As conservative state legislators rally against U.S. EPA's Clean Power Plan, the head of a group representing air agencies tasked with writing plans for cutting greenhouse gas emissions is imploring them not to tie their states' hands with laws that restrict options for complying with the draft rule.
Twenty-seven states have told EPA they don't believe it has legal authority to regulate "beyond the fence line," or require emissions reductions outside power plants, said Paul Bailey, senior vice president of federal affairs and policy for the American Coalition for Clean Coal Electricity (ClimateWire, Dec. 2). Six of those states have passed legislation limiting state regulators to changes that can be made at coal-fired plants, Bailey said.
That's a mistake, according to Bill Becker, the executive director of the National Association of Clean Air Agencies. "The more of these state laws that are passed by some state legislatures, they're setting them up for failure," Becker said after speaking on a Washington, D.C., panel sponsored by the National Conference of State Legislatures.
As state legislatures reconvene beginning in January, many will be taking a fresh look at EPA's proposal, guided by a model bill from the conservative American Legislative Exchange Council that would give legislative chambers an effective veto power over the plans being crafted by their states' agencies (ClimateWire, Dec. 9).
Pennsylvania's outgoing Republican governor, Tom Corbett, signed a similar bill into law in October. North Dakota House Majority Leader Al Carlson, a Republican from Fargo, said his Legislature will take up a similar measure in its upcoming session.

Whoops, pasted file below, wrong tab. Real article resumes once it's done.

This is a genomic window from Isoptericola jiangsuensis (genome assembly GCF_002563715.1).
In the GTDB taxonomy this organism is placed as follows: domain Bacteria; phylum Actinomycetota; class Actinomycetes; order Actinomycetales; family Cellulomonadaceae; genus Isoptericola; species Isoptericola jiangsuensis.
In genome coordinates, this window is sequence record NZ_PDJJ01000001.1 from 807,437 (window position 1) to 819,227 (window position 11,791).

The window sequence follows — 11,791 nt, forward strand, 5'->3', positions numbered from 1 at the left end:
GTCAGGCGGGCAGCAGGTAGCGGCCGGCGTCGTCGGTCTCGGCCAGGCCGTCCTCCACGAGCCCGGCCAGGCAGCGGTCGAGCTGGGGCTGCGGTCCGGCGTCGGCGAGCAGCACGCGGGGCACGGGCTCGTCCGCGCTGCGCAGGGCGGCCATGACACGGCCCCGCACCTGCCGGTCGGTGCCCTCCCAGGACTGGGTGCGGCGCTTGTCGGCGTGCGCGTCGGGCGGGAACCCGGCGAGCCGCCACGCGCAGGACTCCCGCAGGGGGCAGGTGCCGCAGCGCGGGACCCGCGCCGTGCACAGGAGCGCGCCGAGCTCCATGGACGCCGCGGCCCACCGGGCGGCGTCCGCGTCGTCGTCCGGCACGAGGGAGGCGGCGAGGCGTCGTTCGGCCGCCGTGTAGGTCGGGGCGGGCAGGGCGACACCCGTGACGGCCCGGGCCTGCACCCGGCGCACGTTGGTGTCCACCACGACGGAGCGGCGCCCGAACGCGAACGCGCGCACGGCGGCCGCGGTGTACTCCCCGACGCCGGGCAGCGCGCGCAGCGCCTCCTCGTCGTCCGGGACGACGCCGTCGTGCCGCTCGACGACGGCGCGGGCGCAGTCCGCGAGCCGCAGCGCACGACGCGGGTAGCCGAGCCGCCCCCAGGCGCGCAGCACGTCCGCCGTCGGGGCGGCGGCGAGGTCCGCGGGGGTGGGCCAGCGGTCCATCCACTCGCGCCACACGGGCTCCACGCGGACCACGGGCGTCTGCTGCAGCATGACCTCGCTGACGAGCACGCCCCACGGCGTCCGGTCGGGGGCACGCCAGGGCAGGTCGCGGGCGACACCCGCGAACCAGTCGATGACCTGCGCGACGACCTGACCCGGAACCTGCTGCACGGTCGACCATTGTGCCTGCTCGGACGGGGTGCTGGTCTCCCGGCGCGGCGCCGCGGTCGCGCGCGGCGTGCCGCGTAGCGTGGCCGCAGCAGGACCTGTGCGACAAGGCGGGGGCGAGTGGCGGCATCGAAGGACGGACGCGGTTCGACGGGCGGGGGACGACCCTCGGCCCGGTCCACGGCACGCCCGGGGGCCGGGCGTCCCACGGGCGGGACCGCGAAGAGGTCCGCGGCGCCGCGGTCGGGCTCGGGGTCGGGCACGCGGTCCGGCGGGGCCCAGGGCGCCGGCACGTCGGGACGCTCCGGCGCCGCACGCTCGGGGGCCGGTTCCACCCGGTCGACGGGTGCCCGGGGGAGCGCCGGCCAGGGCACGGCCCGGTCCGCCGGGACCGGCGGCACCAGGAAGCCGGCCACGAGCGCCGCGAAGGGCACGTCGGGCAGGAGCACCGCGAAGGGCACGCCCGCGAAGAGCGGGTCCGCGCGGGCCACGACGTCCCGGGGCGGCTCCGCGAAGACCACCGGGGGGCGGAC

"I'm a states' rights kind of guy," Carlson said to Becker and other state and industry representatives at the NCSL panel yesterday. "It's very hard for us to turn over what should be legislative to agencies, and say just go ahead and do what you want to do. It's important that you don't in this process lose sight of where the real power comes from. And that's the people."
Laws create a loss of state authority?
Becker argued that the ALEC legislation and other bills that would limit the scope of state proposals could actually take away state authority by constraining flexibility.
States could be struggling with that power dynamic for years as they wrestle with EPA's rule, and lawmakers will be able to make the plan-writing process easier or much harder for regulators. Even without the model legislation from ALEC, some legislatures will need to give state agencies more authority to write proposals to comply with the CPP, and others will have to sign off on the final blueprints.
At least a dozen states are already challenging EPA's legal authority to impose CPP in court, many of them by signing onto a lawsuit filed by Murray Energy Corp., the biggest private coal-mining company in the country (ClimateWire, Aug. 7).
Bailey of the American Coalition for Clean Coal Electricity, which represents coal producers and utilities, said he expects at least 20 states to eventually challenge the federal rule.
As those states move forward with their legal fights, their governors and legislatures will want to continue to take a hard line against the regulation. One of their key arguments is that EPA doesn't have authority to set goals for states based on options that are beyond the direct source of the emissions.